North West And Eastern Marine Tourism
Stretching from Shetland in the north to Eyemouth in the south and encompassing the Orkney Islands, the waters of the Pentland Firth, Moray Firth, the Firth of Tay and the Firth of Forth. The waters off the north and east of Scotland are the gateway to Scotland from Scandinavia and northern Europe.
Whether your interest is on the water, in the water or under the water, the waters round the north and east coasts of Scotland has plenty to offer. The facilities for the marine tourist vary from modern marinas, through traditional harbours to new pontoon structures and moorings, but all round this coast you will find plenty to attract the marine tourist.
Kayaking and Paddle Sports
The islands of Shetland and Orkney provide lots of opportunities for Kayaking and canoeing, some of which can be very challenging. Further south kayaking is an excellent way to explore the Caithness coast and Moray Firth. The Aberdeenshire coast also offers kayakers plenty to explore, as does the Fife coast.
Visit the land below the waves scottish waters attract leisure divers from all over the world, whether it is to explore one of the many wrecks under the water or to search out some of the best seafood in the world there is ample to enthral the underwater photographer or sport divers. Shetland is home to some of the best scuba diving sites in the UK with a profusion of wrecks and amazing under water scenery. Other popular diving sites can be found at Scapa Flow in Orkney, round the Moray Firth and down the East Coast to St Abbs marine reserve, in the Scottish Borders, where the underwater scenery attracts divers all year round.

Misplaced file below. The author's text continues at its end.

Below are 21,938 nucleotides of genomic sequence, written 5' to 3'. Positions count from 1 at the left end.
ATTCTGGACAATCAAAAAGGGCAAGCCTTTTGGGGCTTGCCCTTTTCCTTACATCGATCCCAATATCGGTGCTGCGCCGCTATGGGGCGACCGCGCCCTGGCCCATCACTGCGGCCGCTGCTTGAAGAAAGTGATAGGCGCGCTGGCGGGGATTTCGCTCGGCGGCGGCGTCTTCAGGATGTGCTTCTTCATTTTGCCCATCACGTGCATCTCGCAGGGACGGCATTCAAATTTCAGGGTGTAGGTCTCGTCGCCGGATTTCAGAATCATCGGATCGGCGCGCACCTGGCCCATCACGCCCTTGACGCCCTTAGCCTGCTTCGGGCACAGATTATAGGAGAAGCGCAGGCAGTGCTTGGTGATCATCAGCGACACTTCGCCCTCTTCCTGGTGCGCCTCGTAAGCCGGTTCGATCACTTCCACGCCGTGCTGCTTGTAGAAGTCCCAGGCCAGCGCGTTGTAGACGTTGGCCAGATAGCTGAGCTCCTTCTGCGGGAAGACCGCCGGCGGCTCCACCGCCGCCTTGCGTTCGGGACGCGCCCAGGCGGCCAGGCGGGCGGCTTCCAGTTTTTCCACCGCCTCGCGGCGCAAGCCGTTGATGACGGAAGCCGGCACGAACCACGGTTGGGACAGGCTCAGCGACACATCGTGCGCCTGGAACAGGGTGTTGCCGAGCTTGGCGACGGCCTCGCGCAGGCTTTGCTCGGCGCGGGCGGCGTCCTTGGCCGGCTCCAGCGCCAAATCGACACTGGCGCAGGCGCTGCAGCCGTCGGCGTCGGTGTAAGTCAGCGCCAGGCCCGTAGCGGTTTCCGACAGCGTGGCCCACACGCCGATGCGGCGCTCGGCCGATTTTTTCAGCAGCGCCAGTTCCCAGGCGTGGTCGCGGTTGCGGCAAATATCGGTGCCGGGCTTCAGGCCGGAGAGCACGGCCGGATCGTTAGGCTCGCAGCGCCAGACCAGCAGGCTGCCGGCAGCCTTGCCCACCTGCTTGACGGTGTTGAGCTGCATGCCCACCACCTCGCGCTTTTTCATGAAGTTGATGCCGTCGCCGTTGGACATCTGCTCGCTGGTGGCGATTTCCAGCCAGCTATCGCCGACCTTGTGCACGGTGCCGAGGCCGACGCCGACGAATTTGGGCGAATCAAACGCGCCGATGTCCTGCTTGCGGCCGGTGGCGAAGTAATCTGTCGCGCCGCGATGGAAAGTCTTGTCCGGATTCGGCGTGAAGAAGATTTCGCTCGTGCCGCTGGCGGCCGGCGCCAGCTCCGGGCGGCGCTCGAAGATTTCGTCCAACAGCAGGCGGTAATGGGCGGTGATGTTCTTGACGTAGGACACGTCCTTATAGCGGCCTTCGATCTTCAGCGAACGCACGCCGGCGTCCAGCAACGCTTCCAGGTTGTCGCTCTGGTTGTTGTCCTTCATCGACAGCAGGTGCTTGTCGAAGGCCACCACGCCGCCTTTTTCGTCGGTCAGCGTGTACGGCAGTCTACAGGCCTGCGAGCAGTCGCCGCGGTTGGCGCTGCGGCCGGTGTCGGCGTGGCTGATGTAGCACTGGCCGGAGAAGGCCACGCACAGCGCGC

The east of Scotland is the gateway to Scotland for the sailor from Scandinavia and Norther Europe. There are plenty of small harbours and marinas spread along the coast to encourage cruising up or down the Scottish east coast. From the Moray Firth there is access via Inverness and Loch Ness to the Caledonian Canal and the north west of Scotland. The Firth of Forth provides access to the Forth and Clyde Canal and access to the Clyde in the West. Orkney and Shetland offer wonderful opportunities for the more adventurous cruising in waters once sailed by Vikings. There are excellent marina facilities to be found at Peterhead, Aberdeen, Tayport, Port Edgar and many more.
Wind and kitesurfing are popular sports and the long sandy beaches of the the Moray Firth and the Aberdeenshire coast offer plenty of opportunities to pursue these activites. As do the beaches of Gullane, Longniddrie, Burghead, Elie, St Andrews, Newport, Carnoustie and many more.
The Scottish marine environment provides opportunities to see Scottish wildlife up close, whether it is bottlenose dolphins, basking sharks, harbour seals or porpoise there is plenty to see if you know where to look. The Moray Firth is home to a pod of bottlenose dolphins that can be seen regularly. Shetland and Orkney provide world renowned sea bird watching opportunities as well as dolphin and whale watching. The Bass rock in the Firth of Forth is a seabird reserve, offering the opportunity to see nesting sea-birds up close via a video link to the Scottish Seabird Centre at North Berwick. Whatever your interest in marine wildlife there are spotting opportunities all down this coast.